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Specializing in Affordable Care for Veterans

Handing Over the Keys, Home Care, and Financial Support for Elderly Veterans

Aid and Attendance Benefit

There are many things that become increasingly difficult as a person gets older. Realizing that it’s time to turn over the keys and surrender their driver’s license is one of them. For an elderly Aid-and-Attendance-Benefitveteran, especially one who may need some extra care at home, giving up that last bastion of independence can be overwhelming.

However, it’s not going to be necessary for everyone, but at some point in time it may be a good discussion to have, especially with an elderly loved one who served in the United States military.

Another topic to discuss is home care.

It’s often thought that home care is only necessary for seniors who can no longer get around on their own or who are dealing with a serious health issue. In reality, home care can be valuable for just about anyone who has some type of difficulty with their basic care or who lives alone and does not spend a lot of time around others.

For elderly veterans, home care can be a powerful asset to help them improve quality of life. There are certain pension programs that can help pay for home care, but in order to qualify for it, among other factors, is the fact that home care would need to be a specific requirement.

In other words, the veteran would need to be able to show that they require home care support to maintain safety, for their health, or for other similar factors.

The Aid and Attendance Benefit, made available to Veterans Affairs, can help pay for the necessity of home care for some veterans. In order to qualify for it, the veteran needs to have served at least 90 days of active duty service in one of the major branches of the United States military. At least one of their days of service needs to have fallen during a time of active combat, as defined by Congress. This would include World War II, the Korean War, the Vietnam Conflict, and the Gulf War. Currently, the active time of combat for the Gulf War begins in 1991 and does not have a closed end date.

If an elderly veteran has reached the point where it’s no longer safe for him to be behind the wheel of an automobile, it may also be unsafe for him to be on his own all the time at home. If that’s the case, the discussion for home care services has already passed, though it’s never too late to begin.

Is also time to look into the prospect of qualifying for the Aid and Attendance Benefit.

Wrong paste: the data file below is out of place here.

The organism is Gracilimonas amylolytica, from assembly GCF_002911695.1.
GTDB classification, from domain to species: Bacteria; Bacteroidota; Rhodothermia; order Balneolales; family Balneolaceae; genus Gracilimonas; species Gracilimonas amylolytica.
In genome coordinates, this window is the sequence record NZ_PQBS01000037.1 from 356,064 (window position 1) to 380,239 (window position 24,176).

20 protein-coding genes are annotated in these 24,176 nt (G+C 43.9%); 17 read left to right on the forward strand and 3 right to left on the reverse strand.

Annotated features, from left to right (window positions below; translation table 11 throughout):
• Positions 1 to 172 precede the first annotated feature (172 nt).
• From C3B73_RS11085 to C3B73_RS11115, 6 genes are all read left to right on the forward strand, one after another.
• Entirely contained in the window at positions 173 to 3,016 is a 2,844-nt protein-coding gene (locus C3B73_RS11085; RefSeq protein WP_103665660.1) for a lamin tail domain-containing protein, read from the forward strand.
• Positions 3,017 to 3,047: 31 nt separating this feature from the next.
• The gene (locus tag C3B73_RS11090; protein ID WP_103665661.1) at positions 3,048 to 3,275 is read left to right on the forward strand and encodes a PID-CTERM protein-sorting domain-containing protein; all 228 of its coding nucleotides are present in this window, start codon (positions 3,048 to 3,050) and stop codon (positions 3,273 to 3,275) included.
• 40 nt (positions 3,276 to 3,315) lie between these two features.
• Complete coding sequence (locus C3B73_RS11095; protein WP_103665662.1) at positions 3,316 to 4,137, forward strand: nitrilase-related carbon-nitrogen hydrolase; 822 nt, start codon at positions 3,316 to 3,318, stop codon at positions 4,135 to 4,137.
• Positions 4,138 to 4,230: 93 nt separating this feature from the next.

If you or a loved one are considering the Aid and Attendance Benefit, please contact the friendly staff at Veterans Care Coordination. Call today: 1-855-777-4693


Kyle Laramie, President

President, Founder at Veterans Care Coordination
After working in the field of occupational therapy, as well as various marketing, sales and management roles for both private duty nursing and assisted living providers, Kyle founded Veterans Care Coordination in April 2011. As president and owner of VCC, Kyle is driven by the memory of his grandfather. A World War II veteran, he unnecessarily missed out on essential VA benefits because Kyle’s family simply did not know about the opportunities that were available to assist him in his golden years.

Under Kyle’s leadership, Veterans Care Coordination has become one of the fastest growing senior service companies in the United States. Partnering with health care providers throughout the U.S., VCC serves more than 1000 clients in 45 states. The company currently employs more than 65 professionals.

In January 2014, Kyle was named to the St. Louis Business Journal’s prestigious “40 Under 40” list. The St. Louis Small Business Monthly also named him as one of the “100 St. Louisans to Know” in 2014. In 2015, Kyle was selected as one of ten national finalists for the 2015 Glenn Shepard Leadership Award. In addition, in September 2013, Veterans Care Coordination was honored by the St. Louis Small Business Monthly as one of the “Top 20” small businesses in the St. Louis area, in 2014 the company was honored as a finalist for the Arcus Awards and by the St. Louis Post Dispatch for being a Top Workplace.

Kyle is an accredited claims agent by the Department of Veterans Affairs. He is a frequent speaker on the topic of veterans’ benefits, addressing conferences such as the Home Care Association of America and the Northeast Home care Conference. Kyle currently serves on the Board of Directors of the Mid-East Area Agency on Aging and has been previously involved with the St. Louis Chapter of the Alzheimer’s Association. He resides in Lake St. Louis, Mo. with his wife and twin boys. In his spare time, Kyle is an avid tennis player.